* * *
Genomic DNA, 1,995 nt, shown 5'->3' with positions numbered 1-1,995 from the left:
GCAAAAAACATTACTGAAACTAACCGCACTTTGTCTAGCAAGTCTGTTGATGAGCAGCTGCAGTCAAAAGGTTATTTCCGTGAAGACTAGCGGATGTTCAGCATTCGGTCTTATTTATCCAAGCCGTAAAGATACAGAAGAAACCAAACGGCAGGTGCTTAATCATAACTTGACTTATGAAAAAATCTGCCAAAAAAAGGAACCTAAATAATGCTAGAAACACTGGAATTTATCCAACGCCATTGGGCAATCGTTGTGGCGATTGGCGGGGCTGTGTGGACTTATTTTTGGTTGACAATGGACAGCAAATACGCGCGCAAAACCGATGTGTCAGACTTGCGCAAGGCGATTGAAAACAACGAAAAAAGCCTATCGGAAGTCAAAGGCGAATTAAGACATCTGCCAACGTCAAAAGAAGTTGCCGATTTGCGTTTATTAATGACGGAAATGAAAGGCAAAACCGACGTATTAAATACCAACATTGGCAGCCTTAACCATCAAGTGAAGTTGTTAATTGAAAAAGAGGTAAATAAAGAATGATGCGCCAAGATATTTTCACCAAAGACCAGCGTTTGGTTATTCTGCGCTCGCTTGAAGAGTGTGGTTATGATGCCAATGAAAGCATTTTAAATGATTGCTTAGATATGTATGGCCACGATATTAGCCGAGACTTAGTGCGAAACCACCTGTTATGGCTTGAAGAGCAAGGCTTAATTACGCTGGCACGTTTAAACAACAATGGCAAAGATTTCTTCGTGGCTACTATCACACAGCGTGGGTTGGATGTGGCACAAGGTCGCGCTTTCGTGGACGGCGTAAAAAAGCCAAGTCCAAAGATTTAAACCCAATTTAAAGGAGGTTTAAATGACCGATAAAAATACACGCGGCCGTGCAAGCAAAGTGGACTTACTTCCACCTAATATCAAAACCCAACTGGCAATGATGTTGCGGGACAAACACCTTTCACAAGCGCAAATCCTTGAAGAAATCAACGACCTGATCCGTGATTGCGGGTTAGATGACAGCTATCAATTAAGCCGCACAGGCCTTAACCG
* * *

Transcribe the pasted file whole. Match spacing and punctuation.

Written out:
Genomic DNA, 1,995 nt, shown 5'->3' with positions numbered 1-1,995 from the left:
GCAAAAAACATTACTGAAACTAACCGCACTTTGTCTAGCAAGTCTGTTGATGAGCAGCTGCAGTCAAAAGGTTATTTCCGTGAAGACTAGCGGATGTTCAGCATTCGGTCTTATTTATCCAAGCCGTAAAGATACAGAAGAAACCAAACGGCAGGTGCTTAATCATAACTTGACTTATGAAAAAATCTGCCAAAAAAAGGAACCTAAATAATGCTAGAAACACTGGAATTTATCCAACGCCATTGGGCAATCGTTGTGGCGATTGGCGGGGCTGTGTGGACTTATTTTTGGTTGACAATGGACAGCAAATACGCGCGCAAAACCGATGTGTCAGACTTGCGCAAGGCGATTGAAAACAACGAAAAAAGCCTATCGGAAGTCAAAGGCGAATTAAGACATCTGCCAACGTCAAAAGAAGTTGCCGATTTGCGTTTATTAATGACGGAAATGAAAGGCAAAACCGACGTATTAAATACCAACATTGGCAGCCTTAACCATCAAGTGAAGTTGTTAATTGAAAAAGAGGTAAATAAAGAATGATGCGCCAAGATATTTTCACCAAAGACCAGCGTTTGGTTATTCTGCGCTCGCTTGAAGAGTGTGGTTATGATGCCAATGAAAGCATTTTAAATGATTGCTTAGATATGTATGGCCACGATATTAGCCGAGACTTAGTGCGAAACCACCTGTTATGGCTTGAAGAGCAAGGCTTAATTACGCTGGCACGTTTAAACAACAATGGCAAAGATTTCTTCGTGGCTACTATCACACAGCGTGGGTTGGATGTGGCACAAGGTCGCGCTTTCGTGGACGGCGTAAAAAAGCCAAGTCCAAAGATTTAAACCCAATTTAAAGGAGGTTTAAATGACCGATAAAAATACACGCGGCCGTGCAAGCAAAGTGGACTTACTTCCACCTAATATCAAAACCCAACTGGCAATGATGTTGCGGGACAAACACCTTTCACAAGCGCAAATCCTTGAAGAAATCAACGACCTGATCCGTGATTGCGGGTTAGATGACAGCTATCAATTAAGCCGCACAGGCCTTAACCG